Talk by Judy Pfaff on Her Installation ‘Roots Up’


 Judy_Pfaff_Roots_Up Photo credit iain Kemp

Judy Pfaff is an American artist known primarily for her immersive and expressive installation art, who currently teaches at the Bard College of Art, New York State. In 2015, she and Johnny Messum were introduced at a gallery in New York, an occurrence that somewhat incidentally led to an invitation to create a large-scale installation in the Messums magnificent 13th century tithe barn.

Judy introduced the opening of her first solo show in the United Kingdom with an artist’s talk. One of her most insightful remarks on ‘Roots Up’ revealed that she must choose where she travels to very carefully, as her location and surroundings always appear in her work. Her art, she admits, is entirely responsive to the events which happen to herself as well as others, citing 9/11, recent devastating flooding in the United States and familial deaths as examples.

Her being so attuned to the environment is perfectly evidenced in Messums Wiltshire’s latest exhibition, a literal reflection and reconsideration of the surrounding ancient landscape. When first visiting this corner of the country, Judy was shown around Old Wardour Castle, Salisbury Cathedral and Stonehenge. She was particularly interested in the architecture of the central vault in the Cathedral’s Chapter House, an element which can be found (now abstracted in form) in the finished show. ‘Roots Up’ is an exhibit which incites wonder, awe and the desire to explore our exceptional surroundings. Her 140ft installation piece combines the psychedelia of the local summer solstices, the magic of dark winter nights and the folklore of times gone by. Judy’s two-dimensional and smaller sculptural works displayed on her specially crafted ‘photowalls’ can be viewed in The Long Gallery next door.

Her fantastical, gravity-defying show is evocative of the buildings designed by her favourite architect, the Spaniard Antoni Gaudí. Architectural flourishes of his are echoed in Judy’s colourful floral bowls, fluted medieval vaulting and overflowing trees; oozing their sparkling multicoloured sap. Judy is resolutely interested in colour, not necessarily concerned with its technical features but instead its artistic, atmospheric qualities — a Kandinsky-like appreciation perhaps. Such excess, ostentation and vivacity is reflected in her approach to two-dimensional work. She describes how creating one image will end with ‘a hundred’ being produced.

DSC_2911 (web)Judy’s talk prioritised her processes and highlighted the scale of preparation which goes into such a monumental work of art. She demonstrated just how many people played an intrinsic role and humanised the entire operation by naming those involved. ‘Roots Up’ was a huge undertaking, one typified by the large sycamore ‘root bowl’ framing an elevation of the installation. This tree’s previous owners had done everything they could to get rid of it: attempting to cut it down and even burning it, to no avail. ‘Please take it!’ was the reply when Judy expressed an interest in using the tree for the show. She is able to notice the magic in objects that others are desperate to part with and amazingly, through her unique artistic production, she is able to allow everyone a window into the way she experiences the world.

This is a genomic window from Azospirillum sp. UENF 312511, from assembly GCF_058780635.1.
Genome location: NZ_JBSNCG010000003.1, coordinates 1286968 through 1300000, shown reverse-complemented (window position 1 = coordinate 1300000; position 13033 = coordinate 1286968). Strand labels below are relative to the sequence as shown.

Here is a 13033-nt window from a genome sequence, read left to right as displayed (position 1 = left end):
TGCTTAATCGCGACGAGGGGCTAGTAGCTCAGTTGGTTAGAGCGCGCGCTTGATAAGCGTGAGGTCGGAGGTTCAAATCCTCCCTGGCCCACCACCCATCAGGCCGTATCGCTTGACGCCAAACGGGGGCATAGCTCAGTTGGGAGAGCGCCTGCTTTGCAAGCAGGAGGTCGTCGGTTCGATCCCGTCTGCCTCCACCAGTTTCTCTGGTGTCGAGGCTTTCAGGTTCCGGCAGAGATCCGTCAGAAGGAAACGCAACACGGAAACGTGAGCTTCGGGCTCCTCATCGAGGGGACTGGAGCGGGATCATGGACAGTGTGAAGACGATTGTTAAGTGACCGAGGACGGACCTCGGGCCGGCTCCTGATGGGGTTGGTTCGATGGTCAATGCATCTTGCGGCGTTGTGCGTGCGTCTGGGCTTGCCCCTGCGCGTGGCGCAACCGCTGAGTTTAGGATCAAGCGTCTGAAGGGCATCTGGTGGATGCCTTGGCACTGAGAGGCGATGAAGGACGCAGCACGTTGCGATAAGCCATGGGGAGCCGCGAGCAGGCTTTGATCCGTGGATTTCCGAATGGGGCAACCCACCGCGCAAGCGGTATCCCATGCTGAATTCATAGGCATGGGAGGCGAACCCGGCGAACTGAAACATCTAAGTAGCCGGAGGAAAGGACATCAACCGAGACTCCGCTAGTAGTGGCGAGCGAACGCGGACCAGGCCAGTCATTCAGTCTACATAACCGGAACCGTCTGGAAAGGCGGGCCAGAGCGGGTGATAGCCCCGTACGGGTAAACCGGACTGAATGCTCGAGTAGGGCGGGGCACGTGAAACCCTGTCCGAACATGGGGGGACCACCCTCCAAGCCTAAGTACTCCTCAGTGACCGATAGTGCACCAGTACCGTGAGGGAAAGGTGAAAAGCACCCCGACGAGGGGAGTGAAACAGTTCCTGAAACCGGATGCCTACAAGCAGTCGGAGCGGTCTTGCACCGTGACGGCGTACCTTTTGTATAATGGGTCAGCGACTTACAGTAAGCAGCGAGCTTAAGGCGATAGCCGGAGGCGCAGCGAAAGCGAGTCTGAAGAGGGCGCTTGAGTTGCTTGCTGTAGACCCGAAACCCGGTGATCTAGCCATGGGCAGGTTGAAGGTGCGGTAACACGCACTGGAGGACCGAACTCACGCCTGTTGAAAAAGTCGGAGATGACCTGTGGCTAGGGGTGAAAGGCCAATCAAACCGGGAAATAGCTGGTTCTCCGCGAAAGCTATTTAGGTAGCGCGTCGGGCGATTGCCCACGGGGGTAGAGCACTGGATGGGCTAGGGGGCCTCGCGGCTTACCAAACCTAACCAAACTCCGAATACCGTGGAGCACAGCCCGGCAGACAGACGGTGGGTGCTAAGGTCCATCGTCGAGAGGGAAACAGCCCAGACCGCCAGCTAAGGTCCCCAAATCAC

And her world, as the art critic Dennis Kardon observed in Art in America, ‘has never been cowed by refined minimalist sensibilities’ instead is ‘wild’, ‘prodigious’ and ‘creative’. When she first started working in New York during the 1970s, she chose to ignore the climate of conceptual art as it simply ‘was never my thing’. This, she claims, provides a reason for her rather ‘funny’ or ‘interesting’ reputation. As she gained artistic prominence, she describes being including in a West Kunst exhibition and furiously discovering that the historical section included no women, an unfortunate phenomenon not unlike the treatment of contemporary female artists. The passionate and explosive character of Judy’s stories seem almost at odds listening to her measured slide-show presentation. Her commentary on her work and life was brief and light, allowing the photos and artwork to speak for themselves. Judy manages to be humble without becoming falsely modest and wryly quoted a previous agent’s opinion on her installations: ‘If I could sell this s***  then I would be a great dealer’.

‘Roots Up’ is a work which arguably exceeds comprehension: we don’t need to understand it even, we can just be amazed. Judy succeeds in taking us beyond the everyday and into the realm of the fantastical, childlike ‘opposite land’, an adventurous place where up is down and down is up and anything seems possible.

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